mon 01/06/2020

Maria Lassnig, 1919-2014 | reviews, news & interviews

Maria Lassnig, 1919-2014

Maria Lassnig, 1919-2014

The Austrian artist is best known for her stark, psychologically probing self-portraits

Maria Lassnig, You or Me, 2005

Maria Lassnig, the Austrian figurative painter best known for her emotionally complex self-portraits, died yesterday aged 94. She was virtually unknown in the UK until her solo exhibition at the Serpentine Gallery in 2008. In a compact survey which focused on recent work one self-portrait - You or Me, 2005 (main picture) - attracted the greatest attention.

Maria Lassnig, the Austrian figurative painter best known for her emotionally complex self-portraits, died yesterday aged 94. She was virtually unknown in the UK until her solo exhibition at the Serpentine Gallery in 2008. In a compact survey which focused on recent work one self-portrait - You or Me, 2005 (main picture) - attracted the greatest attention. Here the artist, aged 86, wears a startled expression while pointing a gun at her temple and one straight at the viewer. It is a promise of mutual destruction utterly alive with the presence of the artist. 

Lassnig’s self-portraits, in which she usually appears naked, are disquieting, yet often not without humour. In them she appears confounded, desperate, alarmed. She is often preoccupied with capturing a moment in extremis, and yet her light, fluid, illustrative style is matter-of-fact, undercutting the angst, undermining any hint of hysteria. Practising what she called "body awareness" in her paintings, her figures usually appear against a white background – they arrive with no context, few identifying appurtenances. Stylistically there are echoes of Alice Neel and even David Hockney.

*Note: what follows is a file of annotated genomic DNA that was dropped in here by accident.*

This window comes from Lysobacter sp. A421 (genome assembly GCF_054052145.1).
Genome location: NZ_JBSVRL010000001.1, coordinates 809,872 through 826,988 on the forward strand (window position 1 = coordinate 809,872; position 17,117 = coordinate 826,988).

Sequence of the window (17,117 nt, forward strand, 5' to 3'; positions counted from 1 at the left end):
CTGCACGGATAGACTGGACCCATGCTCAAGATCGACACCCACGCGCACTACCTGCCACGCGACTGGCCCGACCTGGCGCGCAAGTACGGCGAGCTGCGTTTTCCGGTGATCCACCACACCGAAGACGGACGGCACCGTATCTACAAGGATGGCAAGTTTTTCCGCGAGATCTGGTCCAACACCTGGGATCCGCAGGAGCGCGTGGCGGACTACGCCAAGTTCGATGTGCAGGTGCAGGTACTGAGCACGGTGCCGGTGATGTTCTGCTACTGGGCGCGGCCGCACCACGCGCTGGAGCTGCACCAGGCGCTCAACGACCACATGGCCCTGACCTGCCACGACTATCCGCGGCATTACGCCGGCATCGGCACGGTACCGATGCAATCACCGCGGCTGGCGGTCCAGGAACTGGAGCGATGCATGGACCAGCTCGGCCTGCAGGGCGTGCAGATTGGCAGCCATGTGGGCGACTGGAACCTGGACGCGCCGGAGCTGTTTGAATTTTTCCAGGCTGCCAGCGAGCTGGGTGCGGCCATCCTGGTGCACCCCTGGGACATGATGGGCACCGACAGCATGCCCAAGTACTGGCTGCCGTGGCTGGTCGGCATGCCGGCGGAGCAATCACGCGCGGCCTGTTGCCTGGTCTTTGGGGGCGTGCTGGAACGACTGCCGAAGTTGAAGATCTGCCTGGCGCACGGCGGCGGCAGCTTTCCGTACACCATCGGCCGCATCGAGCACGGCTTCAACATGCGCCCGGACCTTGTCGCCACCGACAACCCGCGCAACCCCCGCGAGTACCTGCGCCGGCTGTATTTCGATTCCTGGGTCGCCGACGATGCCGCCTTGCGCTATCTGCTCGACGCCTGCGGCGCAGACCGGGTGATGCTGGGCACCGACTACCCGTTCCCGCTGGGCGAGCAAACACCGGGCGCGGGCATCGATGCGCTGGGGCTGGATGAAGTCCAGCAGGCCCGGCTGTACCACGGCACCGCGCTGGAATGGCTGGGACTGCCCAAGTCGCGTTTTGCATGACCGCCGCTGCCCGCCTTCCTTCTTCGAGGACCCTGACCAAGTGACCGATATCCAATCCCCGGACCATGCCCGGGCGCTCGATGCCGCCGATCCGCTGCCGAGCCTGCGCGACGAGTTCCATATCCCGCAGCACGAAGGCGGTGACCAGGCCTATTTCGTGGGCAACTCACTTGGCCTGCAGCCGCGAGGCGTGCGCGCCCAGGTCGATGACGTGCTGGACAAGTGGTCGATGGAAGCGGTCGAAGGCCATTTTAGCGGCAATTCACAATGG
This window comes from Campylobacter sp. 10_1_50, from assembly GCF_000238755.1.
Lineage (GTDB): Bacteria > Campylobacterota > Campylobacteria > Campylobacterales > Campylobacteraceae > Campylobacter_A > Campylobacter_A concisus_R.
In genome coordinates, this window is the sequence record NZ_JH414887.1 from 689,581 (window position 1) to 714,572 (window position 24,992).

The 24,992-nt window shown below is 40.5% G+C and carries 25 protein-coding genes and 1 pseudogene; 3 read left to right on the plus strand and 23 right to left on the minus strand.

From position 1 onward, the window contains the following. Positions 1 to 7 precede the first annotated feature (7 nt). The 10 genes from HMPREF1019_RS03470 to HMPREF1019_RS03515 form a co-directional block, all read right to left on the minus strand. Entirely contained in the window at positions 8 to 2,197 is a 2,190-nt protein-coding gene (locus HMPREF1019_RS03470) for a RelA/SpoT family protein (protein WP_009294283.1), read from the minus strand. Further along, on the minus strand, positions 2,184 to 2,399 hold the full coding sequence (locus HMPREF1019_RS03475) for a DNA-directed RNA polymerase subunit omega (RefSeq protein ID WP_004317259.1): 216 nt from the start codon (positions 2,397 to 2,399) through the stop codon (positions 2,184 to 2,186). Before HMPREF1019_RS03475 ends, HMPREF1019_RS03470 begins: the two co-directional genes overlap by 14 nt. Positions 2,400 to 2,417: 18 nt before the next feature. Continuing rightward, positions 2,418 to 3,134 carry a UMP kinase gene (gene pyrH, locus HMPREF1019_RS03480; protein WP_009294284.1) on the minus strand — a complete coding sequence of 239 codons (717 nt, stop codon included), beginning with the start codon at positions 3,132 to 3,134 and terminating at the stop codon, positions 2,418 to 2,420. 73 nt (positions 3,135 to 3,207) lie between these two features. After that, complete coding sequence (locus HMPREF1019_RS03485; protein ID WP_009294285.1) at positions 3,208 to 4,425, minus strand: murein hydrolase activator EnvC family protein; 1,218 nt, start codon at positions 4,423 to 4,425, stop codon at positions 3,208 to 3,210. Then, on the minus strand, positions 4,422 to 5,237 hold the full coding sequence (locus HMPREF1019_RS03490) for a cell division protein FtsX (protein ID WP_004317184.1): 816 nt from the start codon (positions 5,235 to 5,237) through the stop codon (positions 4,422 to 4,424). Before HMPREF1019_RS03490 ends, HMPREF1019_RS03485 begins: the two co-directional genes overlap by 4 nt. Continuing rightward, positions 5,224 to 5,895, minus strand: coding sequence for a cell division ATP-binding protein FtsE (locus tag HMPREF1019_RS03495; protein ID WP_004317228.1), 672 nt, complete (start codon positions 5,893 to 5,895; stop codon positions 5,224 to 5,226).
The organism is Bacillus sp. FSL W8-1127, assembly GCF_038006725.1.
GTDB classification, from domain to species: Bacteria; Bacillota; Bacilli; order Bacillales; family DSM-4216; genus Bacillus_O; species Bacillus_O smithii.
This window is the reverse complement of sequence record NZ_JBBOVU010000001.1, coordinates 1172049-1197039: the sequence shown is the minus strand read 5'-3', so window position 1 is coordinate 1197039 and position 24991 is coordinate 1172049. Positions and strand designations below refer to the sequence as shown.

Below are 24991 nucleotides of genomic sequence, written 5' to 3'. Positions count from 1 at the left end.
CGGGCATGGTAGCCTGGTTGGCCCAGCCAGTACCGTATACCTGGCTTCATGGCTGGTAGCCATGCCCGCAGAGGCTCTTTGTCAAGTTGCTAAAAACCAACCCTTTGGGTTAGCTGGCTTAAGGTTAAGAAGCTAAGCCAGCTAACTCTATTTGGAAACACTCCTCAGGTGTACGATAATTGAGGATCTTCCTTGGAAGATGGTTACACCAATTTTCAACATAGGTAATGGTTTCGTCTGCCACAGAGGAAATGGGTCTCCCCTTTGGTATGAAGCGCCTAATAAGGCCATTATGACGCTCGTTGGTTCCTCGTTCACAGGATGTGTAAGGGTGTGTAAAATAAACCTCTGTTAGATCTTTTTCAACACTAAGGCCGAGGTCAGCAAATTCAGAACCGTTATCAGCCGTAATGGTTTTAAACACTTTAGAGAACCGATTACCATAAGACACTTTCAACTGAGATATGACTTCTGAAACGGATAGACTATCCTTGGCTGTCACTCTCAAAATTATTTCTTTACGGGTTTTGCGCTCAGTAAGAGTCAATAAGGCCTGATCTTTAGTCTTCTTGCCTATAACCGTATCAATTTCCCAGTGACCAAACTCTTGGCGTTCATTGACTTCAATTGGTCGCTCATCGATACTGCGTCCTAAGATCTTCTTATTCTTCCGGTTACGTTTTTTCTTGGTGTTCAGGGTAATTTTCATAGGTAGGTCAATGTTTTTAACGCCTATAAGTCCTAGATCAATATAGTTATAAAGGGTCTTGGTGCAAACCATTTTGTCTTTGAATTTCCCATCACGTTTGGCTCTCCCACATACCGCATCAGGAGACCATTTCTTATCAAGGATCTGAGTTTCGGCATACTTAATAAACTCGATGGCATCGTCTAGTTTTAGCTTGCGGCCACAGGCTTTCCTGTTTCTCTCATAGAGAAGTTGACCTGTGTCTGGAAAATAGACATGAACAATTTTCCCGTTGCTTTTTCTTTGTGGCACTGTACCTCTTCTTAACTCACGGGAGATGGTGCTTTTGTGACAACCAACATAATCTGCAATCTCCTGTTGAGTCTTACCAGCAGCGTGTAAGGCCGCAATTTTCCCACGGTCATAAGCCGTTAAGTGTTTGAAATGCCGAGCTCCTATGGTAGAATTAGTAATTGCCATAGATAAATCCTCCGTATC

Maria Lassnig Lassnig had been slowly and quietly gaining critical acclaim on the continent and in America for some time. She represented Austria, alongside feminist artist Valie Export, at the 1980 Venice Biennale, and she was the subject of a retrospective at the Centre Pompidou in 1996. Last year she received the Venice Biennale’s Golden Lion for lifetime achievement. An exhibition of her self-portraits can currently be seen at MoMA PS1, New York. It seems that, like a few other female artists, among them British painter Rose Wylie and the British sculptor of wreckage and detritus Phyllida Barlow, she is receiving her dues as a late bloomer. Like Barlow, Lassnig is represented in London by the blue-chip gallery Hauser and Wirth. (Lassnig pictured above; courtesy of Friedrich Petzel Gallery, New York)

And as with Wylie, at the time of Lassnig’s Serpentine exhibition one did sense a barely concealed, undeniably patronising media astonishment that a female artist could have produced such raw work at such an advanced age, as if psychologically probing portrayals of the non-idealised human figure have not been with us for some time. So it was when Wylie had her first solo exhibition at Jerwood Hastings, as if such huge paintings featuring stylised motifs from popular culture would not have formed the backdrop to Wylie’s own art education in her youth. Lassnig, like many artists, grew franker with the years, and this should not surprise us.

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Lassnig’s self-portraits, in which she usually appears naked, are disquieting, yet often not without humour

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